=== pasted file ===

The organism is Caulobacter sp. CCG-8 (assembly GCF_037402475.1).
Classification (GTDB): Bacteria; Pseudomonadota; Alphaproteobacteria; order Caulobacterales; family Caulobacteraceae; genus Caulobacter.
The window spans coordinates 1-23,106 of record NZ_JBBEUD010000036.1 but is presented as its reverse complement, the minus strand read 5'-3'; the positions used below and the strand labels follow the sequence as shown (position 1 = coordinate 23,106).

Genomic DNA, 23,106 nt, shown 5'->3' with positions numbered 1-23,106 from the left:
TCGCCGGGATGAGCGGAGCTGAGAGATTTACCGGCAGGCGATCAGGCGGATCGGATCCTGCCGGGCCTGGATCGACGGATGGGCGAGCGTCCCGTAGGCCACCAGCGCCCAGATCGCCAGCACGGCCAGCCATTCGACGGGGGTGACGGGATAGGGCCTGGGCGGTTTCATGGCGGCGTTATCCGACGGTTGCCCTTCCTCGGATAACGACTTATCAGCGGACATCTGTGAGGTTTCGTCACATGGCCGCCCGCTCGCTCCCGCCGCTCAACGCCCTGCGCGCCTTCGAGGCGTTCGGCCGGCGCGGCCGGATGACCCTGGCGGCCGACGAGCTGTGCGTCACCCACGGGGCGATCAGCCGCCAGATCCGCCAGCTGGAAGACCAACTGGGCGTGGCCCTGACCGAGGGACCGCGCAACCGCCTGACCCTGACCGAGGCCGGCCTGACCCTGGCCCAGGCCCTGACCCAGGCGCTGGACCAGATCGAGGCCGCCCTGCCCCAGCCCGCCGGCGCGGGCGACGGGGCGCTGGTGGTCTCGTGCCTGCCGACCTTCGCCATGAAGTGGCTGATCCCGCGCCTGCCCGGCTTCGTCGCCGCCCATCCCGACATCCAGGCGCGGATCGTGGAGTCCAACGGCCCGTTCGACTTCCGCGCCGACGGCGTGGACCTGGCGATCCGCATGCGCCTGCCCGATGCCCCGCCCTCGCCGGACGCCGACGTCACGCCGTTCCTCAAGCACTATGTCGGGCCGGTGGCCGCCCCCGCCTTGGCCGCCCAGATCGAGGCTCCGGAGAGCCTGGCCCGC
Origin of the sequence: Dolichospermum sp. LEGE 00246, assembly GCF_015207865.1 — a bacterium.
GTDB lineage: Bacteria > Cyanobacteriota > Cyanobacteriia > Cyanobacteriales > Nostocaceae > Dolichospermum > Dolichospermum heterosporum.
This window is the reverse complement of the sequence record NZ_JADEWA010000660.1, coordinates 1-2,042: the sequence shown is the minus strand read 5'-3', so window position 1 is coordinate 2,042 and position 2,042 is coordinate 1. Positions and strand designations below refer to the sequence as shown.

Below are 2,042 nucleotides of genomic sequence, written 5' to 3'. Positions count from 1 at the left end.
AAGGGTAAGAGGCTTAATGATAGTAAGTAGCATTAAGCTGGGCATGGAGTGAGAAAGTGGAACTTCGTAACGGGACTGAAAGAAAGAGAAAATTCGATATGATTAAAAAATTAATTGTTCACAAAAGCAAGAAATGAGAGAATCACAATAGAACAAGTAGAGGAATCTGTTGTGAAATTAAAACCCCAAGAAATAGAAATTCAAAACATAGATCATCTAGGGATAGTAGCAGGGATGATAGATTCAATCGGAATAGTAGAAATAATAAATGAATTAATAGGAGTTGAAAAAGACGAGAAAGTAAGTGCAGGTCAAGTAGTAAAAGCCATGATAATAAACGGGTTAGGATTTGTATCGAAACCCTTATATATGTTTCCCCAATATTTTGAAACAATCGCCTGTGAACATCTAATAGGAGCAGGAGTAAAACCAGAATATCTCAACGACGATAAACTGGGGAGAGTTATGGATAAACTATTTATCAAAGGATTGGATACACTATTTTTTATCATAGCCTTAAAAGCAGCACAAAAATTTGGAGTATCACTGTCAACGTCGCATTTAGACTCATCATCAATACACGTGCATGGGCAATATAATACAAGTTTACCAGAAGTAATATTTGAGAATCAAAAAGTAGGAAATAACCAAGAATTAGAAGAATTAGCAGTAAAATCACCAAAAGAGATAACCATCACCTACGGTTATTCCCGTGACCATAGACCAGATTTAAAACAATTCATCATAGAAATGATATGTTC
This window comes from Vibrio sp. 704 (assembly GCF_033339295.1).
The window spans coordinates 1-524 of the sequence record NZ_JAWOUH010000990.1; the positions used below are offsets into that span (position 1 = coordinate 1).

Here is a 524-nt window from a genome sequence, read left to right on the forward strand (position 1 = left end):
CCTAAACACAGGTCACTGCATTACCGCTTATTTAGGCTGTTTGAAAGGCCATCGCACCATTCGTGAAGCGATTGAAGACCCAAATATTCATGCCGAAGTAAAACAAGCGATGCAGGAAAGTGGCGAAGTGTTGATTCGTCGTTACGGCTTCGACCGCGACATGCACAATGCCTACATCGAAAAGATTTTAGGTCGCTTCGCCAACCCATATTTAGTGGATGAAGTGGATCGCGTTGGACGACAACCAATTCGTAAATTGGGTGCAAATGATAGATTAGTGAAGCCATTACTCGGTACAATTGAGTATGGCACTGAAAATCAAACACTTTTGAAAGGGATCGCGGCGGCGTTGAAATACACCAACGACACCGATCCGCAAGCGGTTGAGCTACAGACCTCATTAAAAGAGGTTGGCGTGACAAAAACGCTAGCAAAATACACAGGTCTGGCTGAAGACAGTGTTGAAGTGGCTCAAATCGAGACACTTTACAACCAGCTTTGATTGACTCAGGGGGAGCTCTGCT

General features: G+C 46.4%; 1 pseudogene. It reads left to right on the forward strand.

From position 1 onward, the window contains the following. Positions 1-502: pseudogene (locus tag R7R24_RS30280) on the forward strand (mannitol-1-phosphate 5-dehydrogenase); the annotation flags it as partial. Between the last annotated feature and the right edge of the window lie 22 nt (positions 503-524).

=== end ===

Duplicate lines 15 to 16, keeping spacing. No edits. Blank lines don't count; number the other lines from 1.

General features: G+C 46.4%; 1 pseudogene. It reads left to right on the forward strand.

From position 1 onward, the window contains the following. Positions 1-502: pseudogene (locus tag R7R24_RS30280) on the forward strand (mannitol-1-phosphate 5-dehydrogenase); the annotation flags it as partial. Between the last annotated feature and the right edge of the window lie 22 nt (positions 503-524).